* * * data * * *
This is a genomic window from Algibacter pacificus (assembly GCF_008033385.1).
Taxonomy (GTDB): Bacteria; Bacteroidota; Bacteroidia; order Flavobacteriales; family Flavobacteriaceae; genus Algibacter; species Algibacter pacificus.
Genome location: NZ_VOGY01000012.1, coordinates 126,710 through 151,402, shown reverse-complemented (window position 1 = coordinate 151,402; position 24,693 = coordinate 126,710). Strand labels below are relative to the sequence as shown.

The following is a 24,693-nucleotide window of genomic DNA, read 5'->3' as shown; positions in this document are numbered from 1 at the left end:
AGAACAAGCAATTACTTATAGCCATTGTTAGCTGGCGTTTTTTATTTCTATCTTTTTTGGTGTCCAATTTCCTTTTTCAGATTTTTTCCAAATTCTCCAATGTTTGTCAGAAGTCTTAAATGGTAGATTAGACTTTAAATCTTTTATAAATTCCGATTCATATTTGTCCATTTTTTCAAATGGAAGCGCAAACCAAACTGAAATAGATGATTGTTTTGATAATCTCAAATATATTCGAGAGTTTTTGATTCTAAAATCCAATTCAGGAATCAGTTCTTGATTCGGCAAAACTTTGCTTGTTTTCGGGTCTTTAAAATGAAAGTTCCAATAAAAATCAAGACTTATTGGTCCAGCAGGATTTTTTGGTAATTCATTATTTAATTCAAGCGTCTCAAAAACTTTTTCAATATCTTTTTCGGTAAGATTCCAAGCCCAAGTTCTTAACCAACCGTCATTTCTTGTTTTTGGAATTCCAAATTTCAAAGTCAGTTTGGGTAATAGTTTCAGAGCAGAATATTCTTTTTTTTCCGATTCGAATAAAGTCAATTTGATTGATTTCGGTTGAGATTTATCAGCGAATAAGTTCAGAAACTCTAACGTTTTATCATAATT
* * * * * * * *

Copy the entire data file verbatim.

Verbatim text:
This is a genomic window from Algibacter pacificus (assembly GCF_008033385.1).
Taxonomy (GTDB): Bacteria; Bacteroidota; Bacteroidia; order Flavobacteriales; family Flavobacteriaceae; genus Algibacter; species Algibacter pacificus.
Genome location: NZ_VOGY01000012.1, coordinates 126,710 through 151,402, shown reverse-complemented (window position 1 = coordinate 151,402; position 24,693 = coordinate 126,710). Strand labels below are relative to the sequence as shown.

The following is a 24,693-nucleotide window of genomic DNA, read 5'->3' as shown; positions in this document are numbered from 1 at the left end:
AGAACAAGCAATTACTTATAGCCATTGTTAGCTGGCGTTTTTTATTTCTATCTTTTTTGGTGTCCAATTTCCTTTTTCAGATTTTTTCCAAATTCTCCAATGTTTGTCAGAAGTCTTAAATGGTAGATTAGACTTTAAATCTTTTATAAATTCCGATTCATATTTGTCCATTTTTTCAAATGGAAGCGCAAACCAAACTGAAATAGATGATTGTTTTGATAATCTCAAATATATTCGAGAGTTTTTGATTCTAAAATCCAATTCAGGAATCAGTTCTTGATTCGGCAAAACTTTGCTTGTTTTCGGGTCTTTAAAATGAAAGTTCCAATAAAAATCAAGACTTATTGGTCCAGCAGGATTTTTTGGTAATTCATTATTTAATTCAAGCGTCTCAAAAACTTTTTCAATATCTTTTTCGGTAAGATTCCAAGCCCAAGTTCTTAACCAACCGTCATTTCTTGTTTTTGGAATTCCAAATTTCAAAGTCAGTTTGGGTAATAGTTTCAGAGCAGAATATTCTTTTTTTTCCGATTCGAATAAAGTCAATTTGATTGATTTCGGTTGAGATTTATCAGCGAATAAGTTCAGAAACTCTAACGTTTTATCATAATT